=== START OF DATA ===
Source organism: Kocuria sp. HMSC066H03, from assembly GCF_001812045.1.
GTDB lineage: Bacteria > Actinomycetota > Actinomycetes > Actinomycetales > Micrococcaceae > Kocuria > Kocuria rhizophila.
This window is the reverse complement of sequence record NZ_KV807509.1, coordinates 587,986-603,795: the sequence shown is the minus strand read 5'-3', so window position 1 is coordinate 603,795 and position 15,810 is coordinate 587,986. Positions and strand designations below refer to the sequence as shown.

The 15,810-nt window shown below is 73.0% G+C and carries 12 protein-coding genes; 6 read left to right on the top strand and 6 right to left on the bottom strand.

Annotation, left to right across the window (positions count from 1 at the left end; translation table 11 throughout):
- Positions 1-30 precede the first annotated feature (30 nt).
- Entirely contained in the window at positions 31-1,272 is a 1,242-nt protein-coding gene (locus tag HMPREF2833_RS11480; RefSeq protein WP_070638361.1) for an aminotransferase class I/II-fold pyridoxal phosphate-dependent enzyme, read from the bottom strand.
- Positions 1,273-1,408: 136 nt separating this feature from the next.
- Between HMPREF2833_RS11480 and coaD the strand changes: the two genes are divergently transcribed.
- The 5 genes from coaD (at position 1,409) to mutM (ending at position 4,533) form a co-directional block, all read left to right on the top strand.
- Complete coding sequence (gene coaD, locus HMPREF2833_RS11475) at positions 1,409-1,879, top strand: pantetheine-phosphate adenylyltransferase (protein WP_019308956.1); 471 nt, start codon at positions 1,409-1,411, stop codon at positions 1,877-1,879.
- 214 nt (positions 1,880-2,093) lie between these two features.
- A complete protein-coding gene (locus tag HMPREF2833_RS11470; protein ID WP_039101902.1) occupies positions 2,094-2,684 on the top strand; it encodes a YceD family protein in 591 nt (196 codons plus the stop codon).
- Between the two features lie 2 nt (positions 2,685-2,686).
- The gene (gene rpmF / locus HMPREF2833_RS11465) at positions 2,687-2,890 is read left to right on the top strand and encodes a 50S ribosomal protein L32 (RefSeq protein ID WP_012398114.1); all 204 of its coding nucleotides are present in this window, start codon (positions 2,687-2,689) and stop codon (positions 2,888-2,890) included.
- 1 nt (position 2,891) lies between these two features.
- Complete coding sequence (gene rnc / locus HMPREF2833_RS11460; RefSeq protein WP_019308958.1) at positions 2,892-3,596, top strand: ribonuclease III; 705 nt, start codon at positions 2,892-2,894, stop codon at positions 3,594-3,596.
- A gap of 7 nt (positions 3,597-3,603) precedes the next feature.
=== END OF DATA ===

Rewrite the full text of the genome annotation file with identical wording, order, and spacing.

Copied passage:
Source organism: Kocuria sp. HMSC066H03, from assembly GCF_001812045.1.
GTDB lineage: Bacteria > Actinomycetota > Actinomycetes > Actinomycetales > Micrococcaceae > Kocuria > Kocuria rhizophila.
This window is the reverse complement of sequence record NZ_KV807509.1, coordinates 587,986-603,795: the sequence shown is the minus strand read 5'-3', so window position 1 is coordinate 603,795 and position 15,810 is coordinate 587,986. Positions and strand designations below refer to the sequence as shown.

The 15,810-nt window shown below is 73.0% G+C and carries 12 protein-coding genes; 6 read left to right on the top strand and 6 right to left on the bottom strand.

Annotation, left to right across the window (positions count from 1 at the left end; translation table 11 throughout):
- Positions 1-30 precede the first annotated feature (30 nt).
- Entirely contained in the window at positions 31-1,272 is a 1,242-nt protein-coding gene (locus tag HMPREF2833_RS11480; RefSeq protein WP_070638361.1) for an aminotransferase class I/II-fold pyridoxal phosphate-dependent enzyme, read from the bottom strand.
- Positions 1,273-1,408: 136 nt separating this feature from the next.
- Between HMPREF2833_RS11480 and coaD the strand changes: the two genes are divergently transcribed.
- The 5 genes from coaD (at position 1,409) to mutM (ending at position 4,533) form a co-directional block, all read left to right on the top strand.
- Complete coding sequence (gene coaD, locus HMPREF2833_RS11475) at positions 1,409-1,879, top strand: pantetheine-phosphate adenylyltransferase (protein WP_019308956.1); 471 nt, start codon at positions 1,409-1,411, stop codon at positions 1,877-1,879.
- 214 nt (positions 1,880-2,093) lie between these two features.
- A complete protein-coding gene (locus tag HMPREF2833_RS11470; protein ID WP_039101902.1) occupies positions 2,094-2,684 on the top strand; it encodes a YceD family protein in 591 nt (196 codons plus the stop codon).
- Between the two features lie 2 nt (positions 2,685-2,686).
- The gene (gene rpmF / locus HMPREF2833_RS11465) at positions 2,687-2,890 is read left to right on the top strand and encodes a 50S ribosomal protein L32 (RefSeq protein ID WP_012398114.1); all 204 of its coding nucleotides are present in this window, start codon (positions 2,687-2,689) and stop codon (positions 2,888-2,890) included.
- 1 nt (position 2,891) lies between these two features.
- Complete coding sequence (gene rnc / locus HMPREF2833_RS11460; RefSeq protein WP_019308958.1) at positions 2,892-3,596, top strand: ribonuclease III; 705 nt, start codon at positions 2,892-2,894, stop codon at positions 3,594-3,596.
- A gap of 7 nt (positions 3,597-3,603) precedes the next feature.